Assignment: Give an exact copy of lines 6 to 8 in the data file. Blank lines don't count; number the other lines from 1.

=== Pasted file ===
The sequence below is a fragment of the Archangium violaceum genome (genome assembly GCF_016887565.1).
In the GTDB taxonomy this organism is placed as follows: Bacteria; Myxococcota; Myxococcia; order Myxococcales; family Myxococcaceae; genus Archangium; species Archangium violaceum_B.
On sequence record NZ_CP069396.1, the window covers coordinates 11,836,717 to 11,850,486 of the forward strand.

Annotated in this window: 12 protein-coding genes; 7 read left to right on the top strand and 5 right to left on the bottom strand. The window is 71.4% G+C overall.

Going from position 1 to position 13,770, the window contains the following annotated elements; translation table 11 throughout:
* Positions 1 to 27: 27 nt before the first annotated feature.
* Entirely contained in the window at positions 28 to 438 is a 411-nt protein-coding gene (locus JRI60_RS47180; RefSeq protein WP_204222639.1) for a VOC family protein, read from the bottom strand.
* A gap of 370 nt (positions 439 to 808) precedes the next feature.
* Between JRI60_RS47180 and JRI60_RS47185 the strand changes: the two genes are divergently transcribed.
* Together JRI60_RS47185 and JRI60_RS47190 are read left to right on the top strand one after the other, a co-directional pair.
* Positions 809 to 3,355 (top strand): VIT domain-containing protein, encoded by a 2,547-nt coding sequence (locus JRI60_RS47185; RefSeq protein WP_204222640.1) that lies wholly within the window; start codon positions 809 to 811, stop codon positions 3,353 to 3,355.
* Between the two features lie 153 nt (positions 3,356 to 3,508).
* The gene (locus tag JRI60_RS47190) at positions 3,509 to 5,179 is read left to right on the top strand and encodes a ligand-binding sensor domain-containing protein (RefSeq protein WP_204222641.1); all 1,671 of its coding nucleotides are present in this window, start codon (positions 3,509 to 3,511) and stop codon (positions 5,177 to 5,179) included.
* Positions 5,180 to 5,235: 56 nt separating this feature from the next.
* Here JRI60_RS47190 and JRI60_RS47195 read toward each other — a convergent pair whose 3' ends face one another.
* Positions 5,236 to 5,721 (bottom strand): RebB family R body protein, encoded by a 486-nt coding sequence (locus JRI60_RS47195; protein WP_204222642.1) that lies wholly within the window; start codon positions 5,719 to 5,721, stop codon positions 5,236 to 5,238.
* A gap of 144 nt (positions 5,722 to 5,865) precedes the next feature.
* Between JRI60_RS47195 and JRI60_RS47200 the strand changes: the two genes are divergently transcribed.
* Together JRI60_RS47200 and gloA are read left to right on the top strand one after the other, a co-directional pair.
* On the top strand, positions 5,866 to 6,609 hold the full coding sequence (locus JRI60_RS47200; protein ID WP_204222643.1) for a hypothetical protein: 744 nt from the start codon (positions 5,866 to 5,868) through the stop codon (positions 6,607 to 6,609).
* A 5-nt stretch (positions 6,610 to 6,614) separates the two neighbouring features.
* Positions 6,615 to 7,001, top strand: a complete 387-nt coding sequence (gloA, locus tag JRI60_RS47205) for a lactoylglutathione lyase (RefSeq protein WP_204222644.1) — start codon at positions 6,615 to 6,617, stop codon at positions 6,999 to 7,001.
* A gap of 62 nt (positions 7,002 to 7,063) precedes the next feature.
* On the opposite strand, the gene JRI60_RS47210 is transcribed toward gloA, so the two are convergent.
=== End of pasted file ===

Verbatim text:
* Positions 1 to 27: 27 nt before the first annotated feature.
* Entirely contained in the window at positions 28 to 438 is a 411-nt protein-coding gene (locus JRI60_RS47180; RefSeq protein WP_204222639.1) for a VOC family protein, read from the bottom strand.
* A gap of 370 nt (positions 439 to 808) precedes the next feature.